In the 1960’s and 1970’s, Rabbi Shlomo Carlebach went into the ashrams and Buddhist temples of San Francisco, which were filled with young Jews among many others, and began singing with people. Many Jewish young adults had become completely turned off by the institutions in their own religion, and had gone seeking spirituality and community elsewhere, and Carlebach’s personal mission was to bring them home.
In the mid-1970’s he literally did that with a group of his followers that founded Moshav Mevo Modi’in, situated in the hills outside the town of Modi’in bordering the West Bank between Tel Aviv and Jerusalem. Today there remains a small but highly spiritual community in that Moshav, and the original founders’ children and grandchildren are among those responsible for the widespread resurgence in neo-Chasidut, an approach to Jewish living that includes a significant focus on mindfulness, meditation, music, and spiritually ecstatic prayer experiences.
During the course of my doctoral research in Anthropology, I spent several weeks living on that Moshav in 2009, conducting ethnographic research and learning about a fascinating sub-culture of Judaism. I have never been hugged by so many strangers in my entire life, though of course a community like that doesn’t consider you a stranger for more than a few seconds. Carlebach was unique in many ways, and one way that got him ostracized by the Chabad movement in which he grew up was his willingness to allow women’s voices to be heard (both literally and figuratively). He also was open to learning from other religious traditions, and recognized in some of them significant similarities with the Mussar movement started in the 19th century by Rabbi Israel Salanter.
I am fascinated by Mussar, and I am particularly energized by the idea that there is a Jewish method for spiritual and ethical growth that requires a combination of study and action/practice. It is nice to learn a page of Talmud, but unless you can put it into practice in your life, most people just aren’t that interested. Modern Mussar begins with text study around specific Midot (personal characteristics), but moves quickly to daily practice in which the goal is to notice our tendencies in real time, and to try to employ mindfulness to help us move through choice points intentionally, rather than automatically.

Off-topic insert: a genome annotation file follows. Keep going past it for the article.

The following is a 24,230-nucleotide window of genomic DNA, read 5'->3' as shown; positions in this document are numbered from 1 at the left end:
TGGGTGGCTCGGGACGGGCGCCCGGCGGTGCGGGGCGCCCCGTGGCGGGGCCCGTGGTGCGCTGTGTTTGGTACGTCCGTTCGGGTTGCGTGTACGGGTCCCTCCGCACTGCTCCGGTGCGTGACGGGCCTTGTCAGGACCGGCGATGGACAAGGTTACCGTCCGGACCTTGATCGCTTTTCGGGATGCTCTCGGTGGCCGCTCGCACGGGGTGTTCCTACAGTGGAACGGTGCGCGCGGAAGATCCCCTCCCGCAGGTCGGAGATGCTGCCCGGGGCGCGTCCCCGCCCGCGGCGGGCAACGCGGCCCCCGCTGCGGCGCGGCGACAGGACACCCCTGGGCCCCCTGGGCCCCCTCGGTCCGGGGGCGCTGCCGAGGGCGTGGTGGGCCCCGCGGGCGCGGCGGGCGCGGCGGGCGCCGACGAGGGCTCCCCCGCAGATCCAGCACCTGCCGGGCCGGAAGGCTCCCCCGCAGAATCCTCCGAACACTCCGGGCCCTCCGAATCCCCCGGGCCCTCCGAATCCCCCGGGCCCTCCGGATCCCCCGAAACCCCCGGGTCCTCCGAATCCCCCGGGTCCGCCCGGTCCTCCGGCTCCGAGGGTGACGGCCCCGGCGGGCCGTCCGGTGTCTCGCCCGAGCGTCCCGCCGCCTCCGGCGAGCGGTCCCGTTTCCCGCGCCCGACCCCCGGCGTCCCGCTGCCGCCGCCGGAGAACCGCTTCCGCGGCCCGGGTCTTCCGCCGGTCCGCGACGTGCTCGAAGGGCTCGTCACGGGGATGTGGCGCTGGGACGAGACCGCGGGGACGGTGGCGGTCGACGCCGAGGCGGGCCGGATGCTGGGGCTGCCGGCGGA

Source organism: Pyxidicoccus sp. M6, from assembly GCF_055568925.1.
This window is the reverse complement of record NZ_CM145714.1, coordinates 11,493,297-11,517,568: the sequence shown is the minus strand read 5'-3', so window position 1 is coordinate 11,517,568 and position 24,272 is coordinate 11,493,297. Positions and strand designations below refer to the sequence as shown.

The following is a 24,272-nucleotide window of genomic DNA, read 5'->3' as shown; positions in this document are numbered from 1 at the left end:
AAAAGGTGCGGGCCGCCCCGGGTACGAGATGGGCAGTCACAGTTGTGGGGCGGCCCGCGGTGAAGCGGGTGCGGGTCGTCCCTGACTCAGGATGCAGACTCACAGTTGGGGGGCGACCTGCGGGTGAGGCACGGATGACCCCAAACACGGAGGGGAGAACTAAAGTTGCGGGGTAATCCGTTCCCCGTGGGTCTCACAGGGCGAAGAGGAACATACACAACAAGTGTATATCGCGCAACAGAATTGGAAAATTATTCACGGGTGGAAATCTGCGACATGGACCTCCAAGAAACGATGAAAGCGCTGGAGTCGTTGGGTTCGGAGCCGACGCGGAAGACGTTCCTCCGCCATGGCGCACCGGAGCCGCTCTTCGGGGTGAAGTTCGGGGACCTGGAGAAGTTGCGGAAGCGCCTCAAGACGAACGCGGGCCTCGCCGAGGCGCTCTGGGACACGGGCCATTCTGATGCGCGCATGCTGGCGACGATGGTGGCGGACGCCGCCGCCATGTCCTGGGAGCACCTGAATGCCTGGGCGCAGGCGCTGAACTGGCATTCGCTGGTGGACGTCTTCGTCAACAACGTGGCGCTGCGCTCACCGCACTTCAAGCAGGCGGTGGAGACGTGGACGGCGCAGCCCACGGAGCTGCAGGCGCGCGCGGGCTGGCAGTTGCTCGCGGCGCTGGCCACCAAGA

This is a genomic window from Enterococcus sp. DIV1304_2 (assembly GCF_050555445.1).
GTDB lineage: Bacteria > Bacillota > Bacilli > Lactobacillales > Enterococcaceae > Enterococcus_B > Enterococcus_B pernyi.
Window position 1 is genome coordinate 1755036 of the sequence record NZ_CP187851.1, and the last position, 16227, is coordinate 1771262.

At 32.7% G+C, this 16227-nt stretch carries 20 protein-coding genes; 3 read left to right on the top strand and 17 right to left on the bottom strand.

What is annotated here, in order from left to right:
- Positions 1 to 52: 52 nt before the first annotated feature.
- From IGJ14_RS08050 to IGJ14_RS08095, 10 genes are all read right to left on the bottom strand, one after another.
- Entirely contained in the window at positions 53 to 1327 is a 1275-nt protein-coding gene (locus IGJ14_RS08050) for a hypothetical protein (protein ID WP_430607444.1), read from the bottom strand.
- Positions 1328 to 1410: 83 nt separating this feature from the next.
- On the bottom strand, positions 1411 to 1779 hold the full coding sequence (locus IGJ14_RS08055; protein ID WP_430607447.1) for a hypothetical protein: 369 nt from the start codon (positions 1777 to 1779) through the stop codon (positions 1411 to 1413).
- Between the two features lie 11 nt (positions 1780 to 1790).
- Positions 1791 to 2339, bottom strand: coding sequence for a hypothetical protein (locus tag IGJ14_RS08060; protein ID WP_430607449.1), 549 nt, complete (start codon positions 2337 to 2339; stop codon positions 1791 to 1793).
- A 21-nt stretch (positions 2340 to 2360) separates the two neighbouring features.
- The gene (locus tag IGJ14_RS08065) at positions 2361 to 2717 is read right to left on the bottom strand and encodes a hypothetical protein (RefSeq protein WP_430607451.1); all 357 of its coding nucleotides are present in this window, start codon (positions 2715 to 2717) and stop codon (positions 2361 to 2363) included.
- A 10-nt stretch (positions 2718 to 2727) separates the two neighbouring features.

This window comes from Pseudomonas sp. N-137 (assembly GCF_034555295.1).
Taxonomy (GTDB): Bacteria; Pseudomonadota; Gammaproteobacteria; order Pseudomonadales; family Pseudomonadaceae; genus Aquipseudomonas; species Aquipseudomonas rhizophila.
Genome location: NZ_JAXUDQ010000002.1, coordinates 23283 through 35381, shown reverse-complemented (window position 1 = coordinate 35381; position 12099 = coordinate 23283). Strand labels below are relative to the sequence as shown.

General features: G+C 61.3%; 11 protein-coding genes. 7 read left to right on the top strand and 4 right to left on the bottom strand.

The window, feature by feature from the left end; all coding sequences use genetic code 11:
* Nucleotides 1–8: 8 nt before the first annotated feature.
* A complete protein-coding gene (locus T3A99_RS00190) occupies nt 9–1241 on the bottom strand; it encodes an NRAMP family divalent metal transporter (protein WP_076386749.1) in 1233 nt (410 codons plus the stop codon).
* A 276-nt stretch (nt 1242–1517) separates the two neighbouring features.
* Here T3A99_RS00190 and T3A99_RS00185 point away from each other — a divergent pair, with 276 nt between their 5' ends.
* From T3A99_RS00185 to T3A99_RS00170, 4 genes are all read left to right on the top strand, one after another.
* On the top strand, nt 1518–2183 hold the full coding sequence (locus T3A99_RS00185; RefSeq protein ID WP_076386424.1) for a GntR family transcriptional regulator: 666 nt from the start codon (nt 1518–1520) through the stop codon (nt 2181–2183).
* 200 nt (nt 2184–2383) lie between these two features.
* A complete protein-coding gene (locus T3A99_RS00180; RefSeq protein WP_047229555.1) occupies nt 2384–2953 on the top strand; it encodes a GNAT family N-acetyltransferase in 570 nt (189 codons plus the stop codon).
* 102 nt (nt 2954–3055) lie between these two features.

Here is a real-life example many parents will recognize. I get frustrated with my 8-year-old when she leaves her clothing on the floor of my bathroom after taking a shower in there. Normally, upon encountering those clothes on the floor, I will call to her to come pick them up with obvious frustration in my voice, and I will remain agitated and annoyed for the next several minutes at least, especially if this process creates delay in an already stressful and rushed morning of preparing to go to school. When I breathe for a moment, and remember that this behavior is completely normal for a child her age, and then even take a moment to be grateful that I have a healthy, normal, developing child in my home…I still get to hold her accountable to pick up her clothing, but my approach and emotional state is completely different, and I’m sure she can tell the difference.
The midah (characteristic) I am practicing in that example is called savlanut (patience). It’s a big one for parents and educators. In Mussar we usually only focus our practice on a single midah at a time, so that we can see and feel progress, and begin to create lasting habits. This Shabbat, I encourage you to sit down with your loved ones and take a look at this video (also embedded below), and also at the wonderful resources in this link.